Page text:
There are a number of reasons for this shift. First of all, due to the nature of their homeland, most of the Daylamis were infantrymen. Although they were tough, hardy, and disciplined, they nevertheless suffered a disadvantage in open field battles due to their inferior mobility in comparison to cavalry. The Buyids, despite being the leaders of their Daylami followers, were seen as being in the position of primi inter pares (first among equals). Often their commanders and officers viewed themselves as their superiors due to their noble lineage, being scions of the ruling families and clans of Northern Iran (i.e. Mardavij ibn Ziyar and Makan ibn Kaki). In comparison the Buyids were of humble origin, the sons of a fisherman. It was to elevate themselves above their noble compatriots and to put themselves on a par with families such as the Bavandids and the Samanids that Buyid rulers such as Adud al-Dawla tried to elaborate a genealogy going back to the Sassanians.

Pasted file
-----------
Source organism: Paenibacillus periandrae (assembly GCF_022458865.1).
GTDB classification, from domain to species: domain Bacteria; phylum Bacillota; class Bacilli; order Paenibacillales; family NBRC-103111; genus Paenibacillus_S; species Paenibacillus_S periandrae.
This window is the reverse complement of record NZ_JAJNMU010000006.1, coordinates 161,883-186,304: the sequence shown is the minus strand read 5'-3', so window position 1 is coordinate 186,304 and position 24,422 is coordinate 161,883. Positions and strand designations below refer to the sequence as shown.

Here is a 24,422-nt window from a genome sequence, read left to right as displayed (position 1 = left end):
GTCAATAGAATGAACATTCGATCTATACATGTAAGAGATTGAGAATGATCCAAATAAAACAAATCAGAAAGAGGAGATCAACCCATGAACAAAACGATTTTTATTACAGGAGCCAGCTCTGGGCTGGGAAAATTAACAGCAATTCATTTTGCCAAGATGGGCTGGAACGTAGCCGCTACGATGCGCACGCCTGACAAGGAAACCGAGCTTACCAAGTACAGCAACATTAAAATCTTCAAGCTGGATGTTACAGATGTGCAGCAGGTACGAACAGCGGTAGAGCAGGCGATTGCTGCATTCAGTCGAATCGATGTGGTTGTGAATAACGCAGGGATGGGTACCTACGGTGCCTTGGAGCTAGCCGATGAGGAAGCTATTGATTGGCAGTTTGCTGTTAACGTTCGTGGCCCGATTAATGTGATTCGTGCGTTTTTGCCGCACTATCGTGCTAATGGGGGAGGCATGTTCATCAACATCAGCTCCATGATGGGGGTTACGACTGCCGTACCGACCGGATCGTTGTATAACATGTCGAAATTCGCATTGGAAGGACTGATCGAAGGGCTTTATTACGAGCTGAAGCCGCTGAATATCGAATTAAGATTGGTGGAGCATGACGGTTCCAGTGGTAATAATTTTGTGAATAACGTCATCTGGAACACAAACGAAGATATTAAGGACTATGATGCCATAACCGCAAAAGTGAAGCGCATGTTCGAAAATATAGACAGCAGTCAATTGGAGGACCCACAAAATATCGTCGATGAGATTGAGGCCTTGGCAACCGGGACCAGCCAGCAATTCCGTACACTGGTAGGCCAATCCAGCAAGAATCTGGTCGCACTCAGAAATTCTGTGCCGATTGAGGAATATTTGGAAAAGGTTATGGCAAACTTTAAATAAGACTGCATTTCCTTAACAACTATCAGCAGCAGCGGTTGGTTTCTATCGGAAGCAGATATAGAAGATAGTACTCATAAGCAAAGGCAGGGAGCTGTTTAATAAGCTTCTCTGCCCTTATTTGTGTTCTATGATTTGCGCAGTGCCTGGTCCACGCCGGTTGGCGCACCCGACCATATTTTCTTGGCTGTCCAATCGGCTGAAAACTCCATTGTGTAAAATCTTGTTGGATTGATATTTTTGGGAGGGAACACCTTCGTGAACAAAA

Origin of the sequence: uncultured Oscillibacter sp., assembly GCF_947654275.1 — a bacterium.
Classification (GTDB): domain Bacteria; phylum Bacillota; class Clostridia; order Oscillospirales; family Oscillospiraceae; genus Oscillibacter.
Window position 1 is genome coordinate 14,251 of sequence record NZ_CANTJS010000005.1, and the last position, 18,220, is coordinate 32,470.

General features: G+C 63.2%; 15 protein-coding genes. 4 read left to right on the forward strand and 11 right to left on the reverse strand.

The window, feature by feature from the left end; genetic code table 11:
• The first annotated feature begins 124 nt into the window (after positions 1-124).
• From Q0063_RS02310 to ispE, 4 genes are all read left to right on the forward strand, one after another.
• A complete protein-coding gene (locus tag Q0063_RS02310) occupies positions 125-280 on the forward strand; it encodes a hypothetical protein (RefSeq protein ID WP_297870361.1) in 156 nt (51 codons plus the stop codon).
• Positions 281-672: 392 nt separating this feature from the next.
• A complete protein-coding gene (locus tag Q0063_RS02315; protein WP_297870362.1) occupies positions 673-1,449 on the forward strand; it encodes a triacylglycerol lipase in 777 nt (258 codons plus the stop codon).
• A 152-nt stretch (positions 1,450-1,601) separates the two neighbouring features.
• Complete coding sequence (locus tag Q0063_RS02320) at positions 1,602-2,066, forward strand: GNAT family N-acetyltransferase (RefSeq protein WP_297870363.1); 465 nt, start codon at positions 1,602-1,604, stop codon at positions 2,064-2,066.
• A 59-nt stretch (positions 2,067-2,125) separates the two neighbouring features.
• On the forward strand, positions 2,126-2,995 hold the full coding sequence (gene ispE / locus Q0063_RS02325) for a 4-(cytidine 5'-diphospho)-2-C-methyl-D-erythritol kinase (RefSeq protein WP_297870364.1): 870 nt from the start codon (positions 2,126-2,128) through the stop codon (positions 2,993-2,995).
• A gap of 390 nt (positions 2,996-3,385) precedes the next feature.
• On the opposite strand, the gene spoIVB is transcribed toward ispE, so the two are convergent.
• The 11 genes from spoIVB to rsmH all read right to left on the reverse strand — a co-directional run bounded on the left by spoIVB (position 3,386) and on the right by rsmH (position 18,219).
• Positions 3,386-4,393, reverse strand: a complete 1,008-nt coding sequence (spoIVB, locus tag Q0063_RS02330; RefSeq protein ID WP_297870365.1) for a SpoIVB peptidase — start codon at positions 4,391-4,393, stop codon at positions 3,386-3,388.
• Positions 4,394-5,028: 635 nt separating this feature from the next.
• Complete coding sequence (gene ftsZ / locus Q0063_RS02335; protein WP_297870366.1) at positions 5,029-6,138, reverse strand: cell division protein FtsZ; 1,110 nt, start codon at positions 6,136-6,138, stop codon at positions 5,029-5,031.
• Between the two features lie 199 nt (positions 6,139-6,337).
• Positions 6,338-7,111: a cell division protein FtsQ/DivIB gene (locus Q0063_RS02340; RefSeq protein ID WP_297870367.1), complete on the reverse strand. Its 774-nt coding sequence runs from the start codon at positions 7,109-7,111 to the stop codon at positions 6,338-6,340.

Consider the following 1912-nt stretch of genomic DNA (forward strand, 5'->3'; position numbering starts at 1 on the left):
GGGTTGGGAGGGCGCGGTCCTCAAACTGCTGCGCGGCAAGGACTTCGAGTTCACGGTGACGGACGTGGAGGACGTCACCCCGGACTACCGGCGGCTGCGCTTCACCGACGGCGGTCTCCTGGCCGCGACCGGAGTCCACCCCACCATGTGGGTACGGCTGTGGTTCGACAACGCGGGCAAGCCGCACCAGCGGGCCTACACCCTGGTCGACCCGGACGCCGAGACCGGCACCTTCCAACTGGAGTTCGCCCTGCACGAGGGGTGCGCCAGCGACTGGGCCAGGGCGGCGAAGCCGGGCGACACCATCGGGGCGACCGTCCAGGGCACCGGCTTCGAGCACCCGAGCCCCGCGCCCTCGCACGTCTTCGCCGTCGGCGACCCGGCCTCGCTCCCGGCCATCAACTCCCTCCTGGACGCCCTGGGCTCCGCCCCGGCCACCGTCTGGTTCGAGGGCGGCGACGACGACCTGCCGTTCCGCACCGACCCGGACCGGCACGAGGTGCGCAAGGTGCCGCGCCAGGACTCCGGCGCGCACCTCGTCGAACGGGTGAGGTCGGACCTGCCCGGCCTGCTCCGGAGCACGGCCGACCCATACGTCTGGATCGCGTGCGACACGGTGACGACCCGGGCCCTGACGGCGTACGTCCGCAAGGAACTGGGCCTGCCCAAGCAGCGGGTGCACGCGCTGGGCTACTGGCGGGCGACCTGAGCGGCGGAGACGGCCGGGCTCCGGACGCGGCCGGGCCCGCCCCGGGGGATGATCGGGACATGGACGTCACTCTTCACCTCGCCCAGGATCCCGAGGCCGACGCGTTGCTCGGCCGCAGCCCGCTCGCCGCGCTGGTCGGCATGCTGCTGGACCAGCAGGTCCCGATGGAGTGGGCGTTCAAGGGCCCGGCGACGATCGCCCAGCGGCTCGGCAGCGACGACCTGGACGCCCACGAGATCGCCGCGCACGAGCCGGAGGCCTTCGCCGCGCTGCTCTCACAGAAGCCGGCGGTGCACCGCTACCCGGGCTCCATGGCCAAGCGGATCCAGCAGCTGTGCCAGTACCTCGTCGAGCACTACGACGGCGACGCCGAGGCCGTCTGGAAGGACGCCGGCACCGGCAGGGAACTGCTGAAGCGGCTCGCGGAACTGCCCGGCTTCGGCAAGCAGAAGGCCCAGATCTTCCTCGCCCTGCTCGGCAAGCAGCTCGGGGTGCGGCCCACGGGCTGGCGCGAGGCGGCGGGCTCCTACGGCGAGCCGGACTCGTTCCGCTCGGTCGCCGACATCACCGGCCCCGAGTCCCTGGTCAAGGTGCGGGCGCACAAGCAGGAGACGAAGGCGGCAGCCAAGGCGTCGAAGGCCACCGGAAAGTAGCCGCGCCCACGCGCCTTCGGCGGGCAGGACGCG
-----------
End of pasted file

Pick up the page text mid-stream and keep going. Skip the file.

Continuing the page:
The Turkic troops also strengthened the hands of the Buyid rulers vis-a-vis their rebellious Daylami troops and commanders. As long as the Buyid princes were powerful and assertive, they were able to keep their Daylami and Turkic troops in line. In fact, these early Buyid armies were probably very formidable hybrid forces composed of the most elite infantry and cavalry of the time. The Daylamis formed solid shield wall formations on open terrain and fended off their enemies with showers of double pronged javelins (known as zupins) that they hurled and they were also adept at fighting with swords, short spears, and axes and they were experts at combat in wooded areas and on broken terrain. The Turks formed the cavalry component and fought as both mounted archers and heavy shock cavalry. The Turkish cavalry could also scout ahead, operate as mobile flanking wings, form the vanguard, and cover/screen a retreat or advance by the infantry when it was necessary.
As for numbers, the sources indicate that the Daylamis formed a considerable proportion of Buyid armies. These forces numbered anywhere between 1,500 to 19,000 Daylami infantrymen, depending on the importance and size of a campaign. Several thousand Turkic cavalrymen often accompanied these armies. Sometimes these forces were also augmented with Kurds and Arabs. For example, in 987 the Buyid prince Sharaf al-Dawla occupied Baghdad with an army of 19,000 Daylamis and 3,000 Turks. However, Buyid armies rarely tended to get this large.